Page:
Rajkummar Rao and Pankaj Tripathi are two of our best actors, on top of their game in Newton. As polling officer Newton and CRPF commandant Atma Singh, they also represent the two ends of one of the many divides that have polarised contemporary India. It’s a face off between idealism and cynicism, faith and conviction as against scepticism and misgivings, unbending uprightness and involvement versus dissipation and apathy.
Every five years in India comes a day when the populace votes in a new polity, but the process is almost never straight-forward or simple: Newton could also, just as easily, have been called A Day In The Life Of The World’s Largest, Most Complex Democracy. Or, The Great Indian Electoral Circus. The film takes us down the tangled jungles of Chattisgarh, over-run by Naxals and security details and other inimical forces, intersected on that fine day by an upright, uptight election officer Newton (Rao), and his companions– school-teacher Malko (Patil) and seasoned polling veteran Loknath (Yadav), who understands just how important a deck of playing cards is to the process.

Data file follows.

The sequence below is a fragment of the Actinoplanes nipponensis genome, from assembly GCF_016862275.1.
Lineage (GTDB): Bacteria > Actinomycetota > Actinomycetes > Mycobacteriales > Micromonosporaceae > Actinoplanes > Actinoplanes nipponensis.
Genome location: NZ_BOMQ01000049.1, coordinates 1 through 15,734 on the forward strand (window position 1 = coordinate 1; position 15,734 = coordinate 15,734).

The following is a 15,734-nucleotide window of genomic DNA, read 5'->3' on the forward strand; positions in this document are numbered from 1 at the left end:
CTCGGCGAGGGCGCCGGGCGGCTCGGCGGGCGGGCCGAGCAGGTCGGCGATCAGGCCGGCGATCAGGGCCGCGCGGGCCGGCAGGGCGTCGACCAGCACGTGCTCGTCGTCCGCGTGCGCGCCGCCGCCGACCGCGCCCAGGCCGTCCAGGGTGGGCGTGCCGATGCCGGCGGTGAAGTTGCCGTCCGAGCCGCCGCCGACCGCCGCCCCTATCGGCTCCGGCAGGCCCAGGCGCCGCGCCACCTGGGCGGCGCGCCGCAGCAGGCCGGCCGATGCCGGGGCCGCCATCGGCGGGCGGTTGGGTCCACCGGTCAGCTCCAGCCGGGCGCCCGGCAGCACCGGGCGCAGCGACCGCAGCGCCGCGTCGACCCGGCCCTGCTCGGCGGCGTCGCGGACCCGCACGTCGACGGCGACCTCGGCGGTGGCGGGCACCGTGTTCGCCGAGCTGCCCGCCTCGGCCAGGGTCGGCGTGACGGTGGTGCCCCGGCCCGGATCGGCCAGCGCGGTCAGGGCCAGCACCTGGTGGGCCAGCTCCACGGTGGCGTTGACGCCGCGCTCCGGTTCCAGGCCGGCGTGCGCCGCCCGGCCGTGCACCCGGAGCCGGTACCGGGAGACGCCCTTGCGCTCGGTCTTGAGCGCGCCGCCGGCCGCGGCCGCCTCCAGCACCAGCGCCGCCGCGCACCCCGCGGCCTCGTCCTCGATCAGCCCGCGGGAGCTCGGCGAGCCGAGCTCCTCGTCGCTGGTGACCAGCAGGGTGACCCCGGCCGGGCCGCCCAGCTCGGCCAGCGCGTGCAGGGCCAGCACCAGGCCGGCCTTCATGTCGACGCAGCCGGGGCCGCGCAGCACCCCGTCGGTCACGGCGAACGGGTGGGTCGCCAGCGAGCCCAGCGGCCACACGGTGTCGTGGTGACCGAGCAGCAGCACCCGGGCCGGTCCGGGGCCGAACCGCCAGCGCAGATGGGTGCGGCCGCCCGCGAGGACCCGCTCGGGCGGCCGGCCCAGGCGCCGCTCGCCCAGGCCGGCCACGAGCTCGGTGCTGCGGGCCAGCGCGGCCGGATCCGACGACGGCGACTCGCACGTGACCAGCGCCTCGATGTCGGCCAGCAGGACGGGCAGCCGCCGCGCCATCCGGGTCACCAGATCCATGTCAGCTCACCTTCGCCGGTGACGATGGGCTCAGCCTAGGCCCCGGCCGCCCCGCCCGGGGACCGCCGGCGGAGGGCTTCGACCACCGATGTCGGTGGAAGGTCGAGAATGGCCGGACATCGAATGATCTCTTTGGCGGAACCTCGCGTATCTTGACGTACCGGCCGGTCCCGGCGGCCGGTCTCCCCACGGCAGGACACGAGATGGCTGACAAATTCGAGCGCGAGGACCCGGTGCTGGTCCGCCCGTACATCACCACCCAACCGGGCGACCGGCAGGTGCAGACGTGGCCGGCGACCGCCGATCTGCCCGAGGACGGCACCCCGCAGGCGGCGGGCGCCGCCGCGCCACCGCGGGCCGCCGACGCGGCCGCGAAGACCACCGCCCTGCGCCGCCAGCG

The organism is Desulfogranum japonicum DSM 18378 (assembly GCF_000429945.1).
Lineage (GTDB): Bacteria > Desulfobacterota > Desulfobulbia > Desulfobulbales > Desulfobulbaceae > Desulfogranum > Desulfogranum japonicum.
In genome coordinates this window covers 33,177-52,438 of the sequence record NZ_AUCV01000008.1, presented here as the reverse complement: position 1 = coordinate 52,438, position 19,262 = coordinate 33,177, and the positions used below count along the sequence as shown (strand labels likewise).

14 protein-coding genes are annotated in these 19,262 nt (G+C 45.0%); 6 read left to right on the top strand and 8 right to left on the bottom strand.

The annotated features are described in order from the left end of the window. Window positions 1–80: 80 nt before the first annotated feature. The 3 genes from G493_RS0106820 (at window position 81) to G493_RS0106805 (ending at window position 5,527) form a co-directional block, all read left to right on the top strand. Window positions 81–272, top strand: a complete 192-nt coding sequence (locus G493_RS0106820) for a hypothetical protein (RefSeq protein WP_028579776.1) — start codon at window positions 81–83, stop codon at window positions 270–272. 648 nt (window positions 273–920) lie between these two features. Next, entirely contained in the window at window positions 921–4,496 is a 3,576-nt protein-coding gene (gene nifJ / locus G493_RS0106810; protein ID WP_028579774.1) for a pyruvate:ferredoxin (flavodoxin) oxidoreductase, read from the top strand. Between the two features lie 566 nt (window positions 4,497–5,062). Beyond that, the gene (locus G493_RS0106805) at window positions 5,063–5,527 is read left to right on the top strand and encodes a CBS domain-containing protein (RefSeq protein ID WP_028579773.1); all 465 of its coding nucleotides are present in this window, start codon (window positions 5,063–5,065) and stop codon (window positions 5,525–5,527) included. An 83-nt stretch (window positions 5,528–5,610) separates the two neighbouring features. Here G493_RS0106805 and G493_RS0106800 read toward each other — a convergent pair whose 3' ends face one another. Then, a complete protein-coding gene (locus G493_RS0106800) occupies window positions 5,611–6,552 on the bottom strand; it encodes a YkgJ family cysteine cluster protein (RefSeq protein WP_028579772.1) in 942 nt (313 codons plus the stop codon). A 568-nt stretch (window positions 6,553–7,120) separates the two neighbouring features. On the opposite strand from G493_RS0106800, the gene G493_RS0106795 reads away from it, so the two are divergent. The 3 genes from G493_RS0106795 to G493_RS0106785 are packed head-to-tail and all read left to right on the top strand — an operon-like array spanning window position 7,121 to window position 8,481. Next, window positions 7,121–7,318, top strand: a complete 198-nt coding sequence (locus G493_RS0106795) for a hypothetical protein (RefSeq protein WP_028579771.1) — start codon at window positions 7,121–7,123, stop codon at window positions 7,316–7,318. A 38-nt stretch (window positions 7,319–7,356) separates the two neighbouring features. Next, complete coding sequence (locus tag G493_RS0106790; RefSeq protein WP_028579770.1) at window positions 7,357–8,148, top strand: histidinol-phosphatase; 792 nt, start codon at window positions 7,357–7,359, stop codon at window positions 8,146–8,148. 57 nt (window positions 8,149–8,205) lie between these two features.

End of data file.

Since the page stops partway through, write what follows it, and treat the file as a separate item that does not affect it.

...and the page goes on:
Rajkummar Rao is enjoying a purple patch. After Bareilly Ki Barfi, here he is again stitching up a big performance full of small things: blinking, thinking, doing. He is at his most interesting when he is being quiet: he makes us watch. Pankaj Tripathi, as the head of the security detail, cynical yet doing the best he can, is lovely too. For once the talented Patil has been used well, and as for Raghubir Yadav, he gives us, after Peepli Live, another stand-out act, a lesson in How To Immerse Yourself Effortlessly In Your Role.
Newton sweeps nothing under the carpet, but it does not revel in muck-raking either. Its jibes at India’s electoral system, bureaucracy and law and order machinery are always cloaked in gentility but are never less than trenchant and to the point. It is highly entertaining and gloriously illuminating: a rare feat that anybody that loves intelligent cinema must vote for with his/her feet.